Thursday, October 6, 2016

Shakspeare and Calvin

A few days ago there appeared in the Times a report of a Scotch sermon which must have given immense scandal to the Scotch, unless, indeed, their religious belief has undergone a change which may almost be called a revolution. The preacher, we are told, preached on the text, “Call no man your father upon the earth,” and his sermon consisted of a fierce attack upon Calvin and a vehement panegyric upon Shakspeare. “Calvin no doubt was a great man, and there was a great amount of truth in his system, but Calvin was not only not Christ, but he had less of Christ about him than almost any Christian divine he could name. He was harsh, narrow, dogmatic, cold, cruel.” Shakspeare was “a better representative of the Christian religion than Calvin. The one was a Jew of the stoniest type, the other a Christian of the noblest form. The one found evil in things good, the other a soul of goodness in things evil,” and so on. Language like this, used in a Scotch church, may possibly be a mere personal eccentricity, but even if it is, such eccentricities have their causes. Men do not begin to fly in the face of all the traditions of their time and country until those traditions have begun to lose their power; and we may be very sure that, when a Scotch clergyman, even if he be anxious to make a sensation, takes that particular way of doing it, Scotch religious sentiment has undergone a deep change. If the change were exclusively Scotch, it would hardly be worth while to notice it. It is not a question of great importance to the world at large whether Calvin stands higher or lower in the opinion of the nation over which he ruled so long and so harshly, but the change is general. It has gone quite as far in this country as elsewhere, and it is rapidly affecting the thoughts and language of nearly the whole community. The language of the sermon in question expresses it exactly—all the more exactly because it is of the order of decorated commonplace, the sort of matter which a popular preacher produces at the time when his serious friends begin to lament the distressing laxity of his views. Shakspeare is a better Christian than Calvin. It is more Christian to find a soul of goodness in things evil than to find evil in things good. What would be called by one class of popular writers “the great genial human heart” of Shakspeare is more Christian than the grim theology of Calvin. Nothing is more common in the present day than this vein. Mr. Bright opposes capital punishment partly on the ground that, if people are publicly hung, accidents will sometimes happen, and disgusting spectacles be exhibited, as was lately the case at Chester, and this is intolerable to any one who has any notions of Christianity. We are constantly told that the American war is anti-Christian, and the nickname of “War-Christians” is supposed to convey the bitterest of all taunts, and to impute to those whom it designates the most glaring of all inconsistencies. This kind of phraseology, which meets us at every turn, deserves examination. It is so boisterous, so pathetic, so unconscious of being open to any sort of retort—it brings in phrases like “our common Christianity,” or “the religion of love and mercy,” to round off contrasts, with such an air of self-confident though rather pursy rhetoric—that it challenges criticism. How far is it true? Is Christianity, or “our common Christianity,” a religion of love and mercy?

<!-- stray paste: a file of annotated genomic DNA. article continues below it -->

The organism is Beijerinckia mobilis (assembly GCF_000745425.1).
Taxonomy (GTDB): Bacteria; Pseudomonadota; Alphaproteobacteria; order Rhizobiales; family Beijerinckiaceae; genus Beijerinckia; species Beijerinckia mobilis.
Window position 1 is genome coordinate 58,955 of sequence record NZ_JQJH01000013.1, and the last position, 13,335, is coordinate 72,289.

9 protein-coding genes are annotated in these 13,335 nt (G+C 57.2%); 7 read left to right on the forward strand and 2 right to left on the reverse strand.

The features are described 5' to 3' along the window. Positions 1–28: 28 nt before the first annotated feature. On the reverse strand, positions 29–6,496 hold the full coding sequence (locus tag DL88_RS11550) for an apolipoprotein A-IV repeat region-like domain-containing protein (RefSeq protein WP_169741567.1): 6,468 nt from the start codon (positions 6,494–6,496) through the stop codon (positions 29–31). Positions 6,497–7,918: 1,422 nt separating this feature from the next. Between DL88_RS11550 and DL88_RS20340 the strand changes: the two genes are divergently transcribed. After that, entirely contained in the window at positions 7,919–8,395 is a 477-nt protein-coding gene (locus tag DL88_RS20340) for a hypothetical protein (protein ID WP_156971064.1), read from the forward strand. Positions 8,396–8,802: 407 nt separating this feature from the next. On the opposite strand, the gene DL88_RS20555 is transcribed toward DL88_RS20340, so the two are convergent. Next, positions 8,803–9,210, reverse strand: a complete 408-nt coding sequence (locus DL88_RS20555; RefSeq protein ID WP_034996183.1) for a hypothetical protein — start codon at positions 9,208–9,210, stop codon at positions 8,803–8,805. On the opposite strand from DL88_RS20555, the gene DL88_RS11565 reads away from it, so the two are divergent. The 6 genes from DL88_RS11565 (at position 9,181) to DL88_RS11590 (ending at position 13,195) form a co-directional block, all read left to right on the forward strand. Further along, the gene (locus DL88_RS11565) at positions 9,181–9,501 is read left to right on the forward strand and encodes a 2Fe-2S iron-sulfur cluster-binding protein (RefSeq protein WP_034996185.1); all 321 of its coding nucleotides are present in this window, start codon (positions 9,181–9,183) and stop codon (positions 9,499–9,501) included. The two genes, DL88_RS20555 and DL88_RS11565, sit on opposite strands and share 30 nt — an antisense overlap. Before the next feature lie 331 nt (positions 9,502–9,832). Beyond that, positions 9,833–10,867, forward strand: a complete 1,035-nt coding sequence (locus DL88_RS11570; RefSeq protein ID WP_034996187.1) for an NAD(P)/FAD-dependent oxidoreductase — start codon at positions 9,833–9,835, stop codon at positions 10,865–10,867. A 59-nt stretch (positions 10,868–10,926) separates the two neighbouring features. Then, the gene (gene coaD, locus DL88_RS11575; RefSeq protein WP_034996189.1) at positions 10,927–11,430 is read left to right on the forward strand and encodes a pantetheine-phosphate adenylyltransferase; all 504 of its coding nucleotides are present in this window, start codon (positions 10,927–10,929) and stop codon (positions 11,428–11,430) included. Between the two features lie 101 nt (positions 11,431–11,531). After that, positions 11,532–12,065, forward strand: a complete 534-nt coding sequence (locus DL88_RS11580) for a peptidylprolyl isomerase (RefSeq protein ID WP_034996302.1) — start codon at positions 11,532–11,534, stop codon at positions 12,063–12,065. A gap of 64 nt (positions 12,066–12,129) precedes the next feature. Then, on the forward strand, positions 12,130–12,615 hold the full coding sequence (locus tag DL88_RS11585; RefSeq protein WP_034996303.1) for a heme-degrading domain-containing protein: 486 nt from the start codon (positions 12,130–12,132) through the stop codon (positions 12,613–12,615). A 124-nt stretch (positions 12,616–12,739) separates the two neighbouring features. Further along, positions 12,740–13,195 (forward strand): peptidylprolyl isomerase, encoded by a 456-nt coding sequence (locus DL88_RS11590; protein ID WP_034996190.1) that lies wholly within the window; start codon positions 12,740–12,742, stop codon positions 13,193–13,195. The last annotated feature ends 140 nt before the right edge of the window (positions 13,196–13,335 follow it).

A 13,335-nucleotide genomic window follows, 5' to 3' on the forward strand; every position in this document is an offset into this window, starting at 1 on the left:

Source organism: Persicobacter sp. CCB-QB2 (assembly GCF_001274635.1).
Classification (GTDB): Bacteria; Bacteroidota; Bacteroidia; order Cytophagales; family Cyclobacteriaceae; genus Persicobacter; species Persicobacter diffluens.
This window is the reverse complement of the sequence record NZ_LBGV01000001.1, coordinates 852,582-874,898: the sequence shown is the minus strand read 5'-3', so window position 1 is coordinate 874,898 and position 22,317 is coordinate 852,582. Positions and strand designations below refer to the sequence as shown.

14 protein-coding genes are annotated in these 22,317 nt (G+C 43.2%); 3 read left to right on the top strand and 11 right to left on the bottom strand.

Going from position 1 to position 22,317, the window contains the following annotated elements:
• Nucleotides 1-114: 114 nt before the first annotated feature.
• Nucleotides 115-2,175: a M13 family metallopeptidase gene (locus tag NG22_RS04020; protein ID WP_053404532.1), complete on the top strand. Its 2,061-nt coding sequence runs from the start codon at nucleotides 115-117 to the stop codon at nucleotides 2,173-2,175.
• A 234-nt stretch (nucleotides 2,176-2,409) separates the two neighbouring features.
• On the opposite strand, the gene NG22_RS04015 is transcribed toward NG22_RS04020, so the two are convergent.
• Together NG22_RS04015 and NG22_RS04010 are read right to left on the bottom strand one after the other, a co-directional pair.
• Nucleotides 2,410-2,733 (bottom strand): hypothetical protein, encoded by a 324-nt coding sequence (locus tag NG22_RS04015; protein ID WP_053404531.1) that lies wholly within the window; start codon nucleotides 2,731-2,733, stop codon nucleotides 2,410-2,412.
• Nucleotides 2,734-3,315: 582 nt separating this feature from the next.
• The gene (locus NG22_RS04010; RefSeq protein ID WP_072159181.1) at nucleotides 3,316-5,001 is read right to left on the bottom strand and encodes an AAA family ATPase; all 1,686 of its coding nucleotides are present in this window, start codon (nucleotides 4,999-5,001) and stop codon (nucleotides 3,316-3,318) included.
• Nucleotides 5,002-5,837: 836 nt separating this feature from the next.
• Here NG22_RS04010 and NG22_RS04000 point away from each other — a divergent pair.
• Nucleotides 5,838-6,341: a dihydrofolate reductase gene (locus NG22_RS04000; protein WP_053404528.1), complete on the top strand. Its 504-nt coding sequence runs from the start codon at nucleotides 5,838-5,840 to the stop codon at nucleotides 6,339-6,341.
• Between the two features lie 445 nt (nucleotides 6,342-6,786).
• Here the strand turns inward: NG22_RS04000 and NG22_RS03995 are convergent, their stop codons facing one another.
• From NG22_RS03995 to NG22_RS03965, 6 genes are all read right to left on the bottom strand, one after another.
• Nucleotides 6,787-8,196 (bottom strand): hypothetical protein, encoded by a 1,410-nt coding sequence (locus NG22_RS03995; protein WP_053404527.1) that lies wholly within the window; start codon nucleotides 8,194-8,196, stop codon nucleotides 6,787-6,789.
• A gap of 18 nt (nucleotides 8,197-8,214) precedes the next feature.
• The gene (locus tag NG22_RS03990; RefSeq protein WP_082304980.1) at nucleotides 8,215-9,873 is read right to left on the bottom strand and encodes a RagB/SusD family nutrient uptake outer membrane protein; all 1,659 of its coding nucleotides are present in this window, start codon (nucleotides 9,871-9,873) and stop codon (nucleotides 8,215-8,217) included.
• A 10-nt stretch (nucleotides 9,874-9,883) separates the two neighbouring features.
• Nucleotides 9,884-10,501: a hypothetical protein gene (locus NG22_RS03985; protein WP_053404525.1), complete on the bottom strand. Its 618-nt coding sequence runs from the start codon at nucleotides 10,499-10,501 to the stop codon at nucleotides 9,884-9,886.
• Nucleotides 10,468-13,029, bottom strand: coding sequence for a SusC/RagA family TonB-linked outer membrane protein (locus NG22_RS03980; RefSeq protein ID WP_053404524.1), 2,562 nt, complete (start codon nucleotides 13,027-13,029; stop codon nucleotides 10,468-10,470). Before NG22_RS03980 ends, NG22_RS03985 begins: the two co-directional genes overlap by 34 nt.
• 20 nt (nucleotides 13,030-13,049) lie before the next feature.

What “our common Christianity” may be would be a very difficult inquiry. It is probably closely allied to that Christianity which high judicial authorities have declared to form part of the common law of England; and indeed, when examined carefully, the phrase will be found to mean no more than the aggregate of those pathetic sentiments which, in the state of public opinion for the time being, are generally associated with Christianity. In short, it is a mere rag of second-rate rhetoric. But what is Christianity itself when the words “our common" have been struck out? The proper meaning of Christianity is the aggregate of the doctrines, sentiments, habits of conduct, views of life, and casts of character which have, in point of fact, been associated with, and coloured by, the life and teaching of Jesus Christ and his disciples. If it be used in this sense, the meaning of the word is certainly indefinite enough; but it is perfectly plain, for the question whether the growth of a particular sentiment can be historically traced to the origin specified must always be one of fact, and must, admit of a solution: For instance, in this sense, smoking tobacco is not a Christian practice, nor is the Newtonian system of astronomy, nor the penny postage. On the other hand, monasticism is Christian; the doctrines of the Greek, Roman, or Nestorian Churches are Christian; religious persecution is Christian. This does not imply either any censure on smoking tobacco or on the penny postage, or any approbation of monasticism or religious persecution. It is merely an assertion that, historically and in fact, a connexion of cause and effect can be traced between the existence of monasticism, theological dogmas, and religious persecution on the one hand, and the facts recorded in the four gospels on the other; whereas no such connexion can be traced between the facts recorded in the four gospels and the practice of smoking tobacco. Men would not have been Greeks, Romans, or Nestorians if those events had not happened. They would have smoked tobacco whether or not.